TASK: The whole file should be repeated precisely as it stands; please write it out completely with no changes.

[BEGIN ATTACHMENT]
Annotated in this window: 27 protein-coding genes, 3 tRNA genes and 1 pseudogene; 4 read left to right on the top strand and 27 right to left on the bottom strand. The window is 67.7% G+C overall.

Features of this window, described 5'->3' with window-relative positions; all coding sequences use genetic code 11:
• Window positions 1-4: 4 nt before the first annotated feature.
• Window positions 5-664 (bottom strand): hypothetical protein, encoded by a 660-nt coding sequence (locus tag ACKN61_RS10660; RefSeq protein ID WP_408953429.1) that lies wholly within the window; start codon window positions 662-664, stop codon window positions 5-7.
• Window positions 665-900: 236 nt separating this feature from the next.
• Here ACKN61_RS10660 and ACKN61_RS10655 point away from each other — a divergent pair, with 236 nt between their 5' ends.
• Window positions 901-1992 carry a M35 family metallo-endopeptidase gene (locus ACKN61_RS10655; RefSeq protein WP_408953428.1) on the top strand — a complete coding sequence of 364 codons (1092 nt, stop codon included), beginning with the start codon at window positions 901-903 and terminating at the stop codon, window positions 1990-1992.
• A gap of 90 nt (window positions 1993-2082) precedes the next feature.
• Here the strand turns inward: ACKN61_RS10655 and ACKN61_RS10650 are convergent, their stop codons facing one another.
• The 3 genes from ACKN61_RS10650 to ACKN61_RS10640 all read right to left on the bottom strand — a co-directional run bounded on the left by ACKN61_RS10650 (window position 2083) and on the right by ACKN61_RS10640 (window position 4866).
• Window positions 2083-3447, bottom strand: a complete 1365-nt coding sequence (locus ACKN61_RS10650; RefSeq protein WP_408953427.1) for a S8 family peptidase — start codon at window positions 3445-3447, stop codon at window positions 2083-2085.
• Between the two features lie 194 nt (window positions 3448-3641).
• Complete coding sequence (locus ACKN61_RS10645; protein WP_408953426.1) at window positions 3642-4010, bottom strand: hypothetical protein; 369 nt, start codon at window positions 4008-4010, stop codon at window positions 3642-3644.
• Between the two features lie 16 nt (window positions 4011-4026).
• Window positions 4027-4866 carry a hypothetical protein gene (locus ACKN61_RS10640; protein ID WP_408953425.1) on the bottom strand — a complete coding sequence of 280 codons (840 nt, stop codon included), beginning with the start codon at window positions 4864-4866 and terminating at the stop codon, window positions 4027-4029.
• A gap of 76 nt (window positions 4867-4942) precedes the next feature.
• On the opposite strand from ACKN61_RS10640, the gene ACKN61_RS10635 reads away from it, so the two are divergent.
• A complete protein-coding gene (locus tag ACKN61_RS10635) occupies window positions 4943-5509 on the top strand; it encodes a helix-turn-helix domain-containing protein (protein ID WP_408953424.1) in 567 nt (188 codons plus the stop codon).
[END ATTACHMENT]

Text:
Annotated in this window: 27 protein-coding genes, 3 tRNA genes and 1 pseudogene; 4 read left to right on the top strand and 27 right to left on the bottom strand. The window is 67.7% G+C overall.

Features of this window, described 5'->3' with window-relative positions; all coding sequences use genetic code 11:
• Window positions 1-4: 4 nt before the first annotated feature.
• Window positions 5-664 (bottom strand): hypothetical protein, encoded by a 660-nt coding sequence (locus tag ACKN61_RS10660; RefSeq protein ID WP_408953429.1) that lies wholly within the window; start codon window positions 662-664, stop codon window positions 5-7.
• Window positions 665-900: 236 nt separating this feature from the next.
• Here ACKN61_RS10660 and ACKN61_RS10655 point away from each other — a divergent pair, with 236 nt between their 5' ends.
• Window positions 901-1992 carry a M35 family metallo-endopeptidase gene (locus ACKN61_RS10655; RefSeq protein WP_408953428.1) on the top strand — a complete coding sequence of 364 codons (1092 nt, stop codon included), beginning with the start codon at window positions 901-903 and terminating at the stop codon, window positions 1990-1992.
• A gap of 90 nt (window positions 1993-2082) precedes the next feature.
• Here the strand turns inward: ACKN61_RS10655 and ACKN61_RS10650 are convergent, their stop codons facing one another.
• The 3 genes from ACKN61_RS10650 to ACKN61_RS10640 all read right to left on the bottom strand — a co-directional run bounded on the left by ACKN61_RS10650 (window position 2083) and on the right by ACKN61_RS10640 (window position 4866).
• Window positions 2083-3447, bottom strand: a complete 1365-nt coding sequence (locus ACKN61_RS10650; RefSeq protein WP_408953427.1) for a S8 family peptidase — start codon at window positions 3445-3447, stop codon at window positions 2083-2085.
• Between the two features lie 194 nt (window positions 3448-3641).
• Complete coding sequence (locus ACKN61_RS10645; protein WP_408953426.1) at window positions 3642-4010, bottom strand: hypothetical protein; 369 nt, start codon at window positions 4008-4010, stop codon at window positions 3642-3644.
• Between the two features lie 16 nt (window positions 4011-4026).
• Window positions 4027-4866 carry a hypothetical protein gene (locus ACKN61_RS10640; protein ID WP_408953425.1) on the bottom strand — a complete coding sequence of 280 codons (840 nt, stop codon included), beginning with the start codon at window positions 4864-4866 and terminating at the stop codon, window positions 4027-4029.
• A gap of 76 nt (window positions 4867-4942) precedes the next feature.
• On the opposite strand from ACKN61_RS10640, the gene ACKN61_RS10635 reads away from it, so the two are divergent.
• A complete protein-coding gene (locus tag ACKN61_RS10635) occupies window positions 4943-5509 on the top strand; it encodes a helix-turn-helix domain-containing protein (protein ID WP_408953424.1) in 567 nt (188 codons plus the stop codon).